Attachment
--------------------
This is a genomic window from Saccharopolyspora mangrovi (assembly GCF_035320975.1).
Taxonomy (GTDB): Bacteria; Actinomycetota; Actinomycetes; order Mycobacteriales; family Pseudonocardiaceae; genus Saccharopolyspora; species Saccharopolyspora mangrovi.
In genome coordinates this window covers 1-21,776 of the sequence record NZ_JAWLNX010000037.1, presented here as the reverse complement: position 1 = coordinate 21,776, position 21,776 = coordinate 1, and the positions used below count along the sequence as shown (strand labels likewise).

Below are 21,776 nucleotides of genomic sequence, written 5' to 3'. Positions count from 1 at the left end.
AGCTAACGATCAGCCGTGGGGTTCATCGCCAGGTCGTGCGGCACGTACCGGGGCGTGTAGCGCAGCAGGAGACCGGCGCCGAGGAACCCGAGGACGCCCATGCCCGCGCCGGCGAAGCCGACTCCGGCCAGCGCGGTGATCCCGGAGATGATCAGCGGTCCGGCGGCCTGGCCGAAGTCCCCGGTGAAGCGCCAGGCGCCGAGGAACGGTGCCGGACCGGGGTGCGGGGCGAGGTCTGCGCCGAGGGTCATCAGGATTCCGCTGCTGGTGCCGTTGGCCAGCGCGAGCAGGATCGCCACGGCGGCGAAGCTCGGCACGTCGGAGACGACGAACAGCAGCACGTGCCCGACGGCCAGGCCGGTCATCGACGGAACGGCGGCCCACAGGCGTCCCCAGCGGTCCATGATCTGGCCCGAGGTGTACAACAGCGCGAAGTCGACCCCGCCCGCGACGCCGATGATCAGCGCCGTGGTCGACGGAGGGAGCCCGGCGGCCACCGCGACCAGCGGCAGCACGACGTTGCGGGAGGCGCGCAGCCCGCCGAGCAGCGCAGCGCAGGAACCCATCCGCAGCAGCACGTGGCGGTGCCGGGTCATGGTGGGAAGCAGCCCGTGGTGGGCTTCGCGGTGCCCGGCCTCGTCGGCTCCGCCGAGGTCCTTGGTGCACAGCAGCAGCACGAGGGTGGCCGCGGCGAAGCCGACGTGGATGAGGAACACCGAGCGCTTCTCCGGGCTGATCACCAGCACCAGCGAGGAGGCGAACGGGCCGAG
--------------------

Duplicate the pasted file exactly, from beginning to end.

This is a genomic window from Saccharopolyspora mangrovi (assembly GCF_035320975.1).
Taxonomy (GTDB): Bacteria; Actinomycetota; Actinomycetes; order Mycobacteriales; family Pseudonocardiaceae; genus Saccharopolyspora; species Saccharopolyspora mangrovi.
In genome coordinates this window covers 1-21,776 of the sequence record NZ_JAWLNX010000037.1, presented here as the reverse complement: position 1 = coordinate 21,776, position 21,776 = coordinate 1, and the positions used below count along the sequence as shown (strand labels likewise).

Below are 21,776 nucleotides of genomic sequence, written 5' to 3'. Positions count from 1 at the left end.
AGCTAACGATCAGCCGTGGGGTTCATCGCCAGGTCGTGCGGCACGTACCGGGGCGTGTAGCGCAGCAGGAGACCGGCGCCGAGGAACCCGAGGACGCCCATGCCCGCGCCGGCGAAGCCGACTCCGGCCAGCGCGGTGATCCCGGAGATGATCAGCGGTCCGGCGGCCTGGCCGAAGTCCCCGGTGAAGCGCCAGGCGCCGAGGAACGGTGCCGGACCGGGGTGCGGGGCGAGGTCTGCGCCGAGGGTCATCAGGATTCCGCTGCTGGTGCCGTTGGCCAGCGCGAGCAGGATCGCCACGGCGGCGAAGCTCGGCACGTCGGAGACGACGAACAGCAGCACGTGCCCGACGGCCAGGCCGGTCATCGACGGAACGGCGGCCCACAGGCGTCCCCAGCGGTCCATGATCTGGCCCGAGGTGTACAACAGCGCGAAGTCGACCCCGCCCGCGACGCCGATGATCAGCGCCGTGGTCGACGGAGGGAGCCCGGCGGCCACCGCGACCAGCGGCAGCACGACGTTGCGGGAGGCGCGCAGCCCGCCGAGCAGCGCAGCGCAGGAACCCATCCGCAGCAGCACGTGGCGGTGCCGGGTCATGGTGGGAAGCAGCCCGTGGTGGGCTTCGCGGTGCCCGGCCTCGTCGGCTCCGCCGAGGTCCTTGGTGCACAGCAGCAGCACGAGGGTGGCCGCGGCGAAGCCGACGTGGATGAGGAACACCGAGCGCTTCTCCGGGCTGATCACCAGCACCAGCGAGGAGGCGAACGGGCCGAG